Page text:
Abraham Lincoln's Emancipation Proclamation
Even just the definition alone shows the immorality of this practice. Slavery is not only the result of racism; it also helps fuel racism. It leaves a legacy of discrimination and disadvantage, uses force or threat of force on other human beings, perpetuates the abuse of children, and also increases human unhappiness (¨Ethics and Slavery¨). Slavery is pure evil and no human being should ever have to endure anything like it. Lincoln, although he was a racist and a slave-owner at one point, was well aware of how evil of a concept it is. He thought that he should try and end it from a moral standpoint and also to get on God 's good side. Even though it was something that he was for and used, he knew that abolition was the best option and the one that was right to fight for. Everybody is created equal, so everybody should be treated that way. Lincoln was even quoted with saying, “...All men are created equal, let it be as nearly reachable as we can.” (“Emancipation Proclamation…”). This being said, Abraham Lincoln did not intend for the Proclamation to completely end slavery; he just wanted gradual emancipation. Thus, the document did not actually end slavery. It just changed the basis of the Civil War (“Primary Documents”). It is thought by many that the document was a violation of states rights. This, however, is not accurate. The document was written because, for moral …show more content…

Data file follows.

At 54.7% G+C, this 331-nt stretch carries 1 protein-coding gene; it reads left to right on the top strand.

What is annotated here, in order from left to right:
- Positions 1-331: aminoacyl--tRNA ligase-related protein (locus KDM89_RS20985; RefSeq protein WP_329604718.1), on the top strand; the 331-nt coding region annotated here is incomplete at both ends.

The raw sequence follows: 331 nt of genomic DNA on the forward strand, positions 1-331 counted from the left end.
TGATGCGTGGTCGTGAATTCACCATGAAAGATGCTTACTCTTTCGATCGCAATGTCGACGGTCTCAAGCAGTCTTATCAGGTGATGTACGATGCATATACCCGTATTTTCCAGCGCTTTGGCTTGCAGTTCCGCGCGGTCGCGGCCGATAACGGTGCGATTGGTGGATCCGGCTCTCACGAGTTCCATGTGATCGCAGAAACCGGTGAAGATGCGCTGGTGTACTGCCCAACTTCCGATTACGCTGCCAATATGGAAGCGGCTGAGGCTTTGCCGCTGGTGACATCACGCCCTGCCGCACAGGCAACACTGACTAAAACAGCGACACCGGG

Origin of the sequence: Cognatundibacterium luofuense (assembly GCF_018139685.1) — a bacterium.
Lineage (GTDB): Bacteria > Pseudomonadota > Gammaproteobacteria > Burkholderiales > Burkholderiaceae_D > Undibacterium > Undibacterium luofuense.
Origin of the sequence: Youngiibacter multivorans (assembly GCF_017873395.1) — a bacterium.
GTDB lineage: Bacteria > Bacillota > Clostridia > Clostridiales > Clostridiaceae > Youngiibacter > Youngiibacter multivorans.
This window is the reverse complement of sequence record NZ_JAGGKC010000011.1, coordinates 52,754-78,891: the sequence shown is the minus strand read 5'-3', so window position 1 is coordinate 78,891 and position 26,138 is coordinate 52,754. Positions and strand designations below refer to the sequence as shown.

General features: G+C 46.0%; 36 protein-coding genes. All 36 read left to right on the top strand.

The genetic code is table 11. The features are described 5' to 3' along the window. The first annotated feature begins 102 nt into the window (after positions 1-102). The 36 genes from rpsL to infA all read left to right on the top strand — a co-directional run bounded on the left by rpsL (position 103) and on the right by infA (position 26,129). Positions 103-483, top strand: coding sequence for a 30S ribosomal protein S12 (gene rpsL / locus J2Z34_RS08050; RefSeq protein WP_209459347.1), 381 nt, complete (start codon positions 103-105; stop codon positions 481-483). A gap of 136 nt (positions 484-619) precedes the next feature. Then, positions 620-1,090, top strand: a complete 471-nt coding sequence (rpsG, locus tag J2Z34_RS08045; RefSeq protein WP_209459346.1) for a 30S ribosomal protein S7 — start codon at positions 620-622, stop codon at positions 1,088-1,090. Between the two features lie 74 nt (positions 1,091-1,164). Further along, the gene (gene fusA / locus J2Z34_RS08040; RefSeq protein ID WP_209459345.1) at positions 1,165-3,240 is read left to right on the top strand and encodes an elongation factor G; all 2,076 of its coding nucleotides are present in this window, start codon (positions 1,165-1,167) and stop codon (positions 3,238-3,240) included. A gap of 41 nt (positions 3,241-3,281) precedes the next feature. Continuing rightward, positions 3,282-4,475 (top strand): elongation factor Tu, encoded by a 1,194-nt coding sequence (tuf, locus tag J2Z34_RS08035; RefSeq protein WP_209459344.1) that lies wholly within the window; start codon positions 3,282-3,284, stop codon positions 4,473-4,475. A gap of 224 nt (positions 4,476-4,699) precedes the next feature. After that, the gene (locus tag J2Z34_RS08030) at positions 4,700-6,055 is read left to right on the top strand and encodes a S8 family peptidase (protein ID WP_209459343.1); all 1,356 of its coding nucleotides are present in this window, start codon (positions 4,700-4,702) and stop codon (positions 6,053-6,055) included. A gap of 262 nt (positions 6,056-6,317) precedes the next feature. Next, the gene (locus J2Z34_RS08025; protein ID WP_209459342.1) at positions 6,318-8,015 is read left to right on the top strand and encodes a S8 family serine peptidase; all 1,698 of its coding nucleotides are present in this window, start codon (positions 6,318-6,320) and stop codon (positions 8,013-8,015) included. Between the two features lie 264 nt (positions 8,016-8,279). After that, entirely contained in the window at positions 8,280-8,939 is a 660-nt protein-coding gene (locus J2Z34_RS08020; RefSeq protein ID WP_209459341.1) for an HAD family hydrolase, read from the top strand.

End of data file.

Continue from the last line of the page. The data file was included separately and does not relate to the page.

Southerners felt threatened by the Proclamation because it promised to free the slaves in states that did not rejoin the Union. Thus, there have also been paintings that were shown to depict Lincoln as the Devil with the Proclamation at his feet (“The Emancipation Proclamation”). Not all of the responses were negative,though. The Northern abolitionists felt it was a good start to abolitionism. African Americans also had an opinion on it. Frederick Douglass, a black abolitionist, wrote, “To fight against slavery is but a half-hearted business. War for the destruction of liberty must be met with war for the destruction of slavery,” (“Emancipation Proclamation…”). This was saying that in order to have liberty and freedom, one must not have slavery. Those two things are complete opposites and do not go together, at all. The proclamation affected not only the North and SOuth involvement; it affected foreign involvement, also. Britain, along with other nations, considered being on the Confederate side, except they were against slavery. They ended up supporting the Proclamation instead (“The Emancipation Proclamation”). The Emancipation Proclamation was made for the better, despite the varying arguments. Lincoln had good intentions when proposing it and to him, even though it could have lost him the support of the South for the next election, he went through with it anyway.